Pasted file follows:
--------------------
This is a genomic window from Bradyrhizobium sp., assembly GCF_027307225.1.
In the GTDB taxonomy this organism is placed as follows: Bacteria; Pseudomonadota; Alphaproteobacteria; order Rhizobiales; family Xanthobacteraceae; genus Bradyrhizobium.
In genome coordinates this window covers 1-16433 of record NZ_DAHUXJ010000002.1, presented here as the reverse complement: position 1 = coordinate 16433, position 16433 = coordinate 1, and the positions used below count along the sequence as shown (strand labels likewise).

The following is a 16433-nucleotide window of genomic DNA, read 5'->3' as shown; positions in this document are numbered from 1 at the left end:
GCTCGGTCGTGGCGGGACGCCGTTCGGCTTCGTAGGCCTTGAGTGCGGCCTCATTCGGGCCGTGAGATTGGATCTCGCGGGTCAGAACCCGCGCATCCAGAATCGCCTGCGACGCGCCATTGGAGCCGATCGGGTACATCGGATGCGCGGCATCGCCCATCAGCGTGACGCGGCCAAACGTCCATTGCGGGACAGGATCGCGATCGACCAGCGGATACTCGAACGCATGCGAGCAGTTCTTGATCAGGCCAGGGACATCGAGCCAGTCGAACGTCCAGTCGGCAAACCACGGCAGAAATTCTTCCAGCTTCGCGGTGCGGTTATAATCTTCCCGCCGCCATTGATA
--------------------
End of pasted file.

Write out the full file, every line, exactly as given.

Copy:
This is a genomic window from Bradyrhizobium sp., assembly GCF_027307225.1.
In the GTDB taxonomy this organism is placed as follows: Bacteria; Pseudomonadota; Alphaproteobacteria; order Rhizobiales; family Xanthobacteraceae; genus Bradyrhizobium.
In genome coordinates this window covers 1-16433 of record NZ_DAHUXJ010000002.1, presented here as the reverse complement: position 1 = coordinate 16433, position 16433 = coordinate 1, and the positions used below count along the sequence as shown (strand labels likewise).

The following is a 16433-nucleotide window of genomic DNA, read 5'->3' as shown; positions in this document are numbered from 1 at the left end:
GCTCGGTCGTGGCGGGACGCCGTTCGGCTTCGTAGGCCTTGAGTGCGGCCTCATTCGGGCCGTGAGATTGGATCTCGCGGGTCAGAACCCGCGCATCCAGAATCGCCTGCGACGCGCCATTGGAGCCGATCGGGTACATCGGATGCGCGGCATCGCCCATCAGCGTGACGCGGCCAAACGTCCATTGCGGGACAGGATCGCGATCGACCAGCGGATACTCGAACGCATGCGAGCAGTTCTTGATCAGGCCAGGGACATCGAGCCAGTCGAACGTCCAGTCGGCAAACCACGGCAGAAATTCTTCCAGCTTCGCGGTGCGGTTATAATCTTCCCGCCGCCATTGATA